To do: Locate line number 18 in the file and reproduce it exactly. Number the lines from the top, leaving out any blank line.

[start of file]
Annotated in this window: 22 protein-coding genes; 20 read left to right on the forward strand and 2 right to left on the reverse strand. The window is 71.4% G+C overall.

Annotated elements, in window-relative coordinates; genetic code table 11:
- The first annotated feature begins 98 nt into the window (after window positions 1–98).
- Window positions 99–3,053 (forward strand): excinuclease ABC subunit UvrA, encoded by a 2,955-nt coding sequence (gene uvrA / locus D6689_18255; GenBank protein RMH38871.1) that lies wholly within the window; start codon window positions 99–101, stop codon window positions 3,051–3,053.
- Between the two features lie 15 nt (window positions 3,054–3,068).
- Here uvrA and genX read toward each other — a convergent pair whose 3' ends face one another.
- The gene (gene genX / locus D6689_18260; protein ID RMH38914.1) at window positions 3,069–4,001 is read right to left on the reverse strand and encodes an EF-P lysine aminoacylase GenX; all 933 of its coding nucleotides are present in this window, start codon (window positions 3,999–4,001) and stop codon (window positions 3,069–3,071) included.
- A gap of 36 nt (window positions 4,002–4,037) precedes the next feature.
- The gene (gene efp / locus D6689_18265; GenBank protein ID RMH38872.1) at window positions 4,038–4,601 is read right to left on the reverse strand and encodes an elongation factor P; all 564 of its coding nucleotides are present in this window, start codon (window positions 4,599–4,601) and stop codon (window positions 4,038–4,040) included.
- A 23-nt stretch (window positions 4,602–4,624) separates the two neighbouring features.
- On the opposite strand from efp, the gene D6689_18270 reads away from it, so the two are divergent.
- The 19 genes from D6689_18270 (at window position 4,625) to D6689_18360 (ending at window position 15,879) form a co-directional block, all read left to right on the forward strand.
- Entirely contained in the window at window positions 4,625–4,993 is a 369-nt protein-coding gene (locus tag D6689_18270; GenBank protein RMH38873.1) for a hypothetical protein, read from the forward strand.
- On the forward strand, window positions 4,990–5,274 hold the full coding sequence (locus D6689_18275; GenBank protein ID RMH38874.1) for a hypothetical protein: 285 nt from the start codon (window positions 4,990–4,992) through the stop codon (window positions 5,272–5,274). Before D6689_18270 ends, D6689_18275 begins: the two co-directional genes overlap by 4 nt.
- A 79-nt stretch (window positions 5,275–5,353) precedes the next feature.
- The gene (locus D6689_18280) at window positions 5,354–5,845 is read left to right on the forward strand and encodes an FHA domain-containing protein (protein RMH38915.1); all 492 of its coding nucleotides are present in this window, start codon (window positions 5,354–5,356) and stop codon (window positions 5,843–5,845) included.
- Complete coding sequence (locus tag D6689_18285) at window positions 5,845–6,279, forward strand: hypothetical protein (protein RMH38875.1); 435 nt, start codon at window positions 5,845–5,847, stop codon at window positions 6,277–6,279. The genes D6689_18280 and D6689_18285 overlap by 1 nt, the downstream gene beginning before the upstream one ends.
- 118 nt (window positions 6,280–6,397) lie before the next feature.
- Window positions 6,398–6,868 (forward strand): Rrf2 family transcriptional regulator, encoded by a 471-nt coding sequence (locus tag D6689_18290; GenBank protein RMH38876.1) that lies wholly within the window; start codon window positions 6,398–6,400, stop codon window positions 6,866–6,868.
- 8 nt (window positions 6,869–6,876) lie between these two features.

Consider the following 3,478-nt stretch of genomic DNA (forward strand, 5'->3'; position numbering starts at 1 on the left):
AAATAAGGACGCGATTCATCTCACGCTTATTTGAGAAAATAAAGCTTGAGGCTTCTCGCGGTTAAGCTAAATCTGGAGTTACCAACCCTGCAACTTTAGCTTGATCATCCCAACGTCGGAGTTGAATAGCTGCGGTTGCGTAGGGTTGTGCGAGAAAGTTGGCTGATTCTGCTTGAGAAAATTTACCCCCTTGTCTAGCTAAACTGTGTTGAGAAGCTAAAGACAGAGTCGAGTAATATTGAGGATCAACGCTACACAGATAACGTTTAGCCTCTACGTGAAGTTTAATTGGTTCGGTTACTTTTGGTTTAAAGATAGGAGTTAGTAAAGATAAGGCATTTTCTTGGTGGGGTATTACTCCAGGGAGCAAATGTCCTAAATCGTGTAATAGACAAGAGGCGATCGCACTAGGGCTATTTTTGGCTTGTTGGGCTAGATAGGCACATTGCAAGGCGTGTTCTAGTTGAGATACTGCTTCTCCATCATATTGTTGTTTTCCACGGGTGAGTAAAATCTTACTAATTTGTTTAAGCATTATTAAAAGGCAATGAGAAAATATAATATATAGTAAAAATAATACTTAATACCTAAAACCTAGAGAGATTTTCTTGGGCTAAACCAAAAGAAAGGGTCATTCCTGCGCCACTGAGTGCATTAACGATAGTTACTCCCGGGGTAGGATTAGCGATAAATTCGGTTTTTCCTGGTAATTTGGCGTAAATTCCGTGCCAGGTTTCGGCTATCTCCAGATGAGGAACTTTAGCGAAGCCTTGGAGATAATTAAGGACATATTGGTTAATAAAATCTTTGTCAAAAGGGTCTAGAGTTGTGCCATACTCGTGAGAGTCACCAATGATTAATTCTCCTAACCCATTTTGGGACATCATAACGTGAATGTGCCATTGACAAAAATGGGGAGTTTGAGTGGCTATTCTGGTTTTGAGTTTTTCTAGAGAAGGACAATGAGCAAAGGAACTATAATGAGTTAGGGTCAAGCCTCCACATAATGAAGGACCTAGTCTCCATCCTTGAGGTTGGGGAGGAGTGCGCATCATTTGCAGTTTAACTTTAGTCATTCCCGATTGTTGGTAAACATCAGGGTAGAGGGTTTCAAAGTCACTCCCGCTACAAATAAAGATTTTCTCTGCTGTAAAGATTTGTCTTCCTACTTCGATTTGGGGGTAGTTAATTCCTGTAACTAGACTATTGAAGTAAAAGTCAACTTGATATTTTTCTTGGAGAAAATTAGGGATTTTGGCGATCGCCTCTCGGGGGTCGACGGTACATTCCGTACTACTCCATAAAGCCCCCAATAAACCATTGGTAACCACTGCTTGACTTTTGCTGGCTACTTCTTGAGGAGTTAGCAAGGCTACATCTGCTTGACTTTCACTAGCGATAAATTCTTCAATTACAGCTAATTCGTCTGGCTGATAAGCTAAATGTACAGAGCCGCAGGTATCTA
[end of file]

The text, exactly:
- 118 nt (window positions 6,280–6,397) lie before the next feature.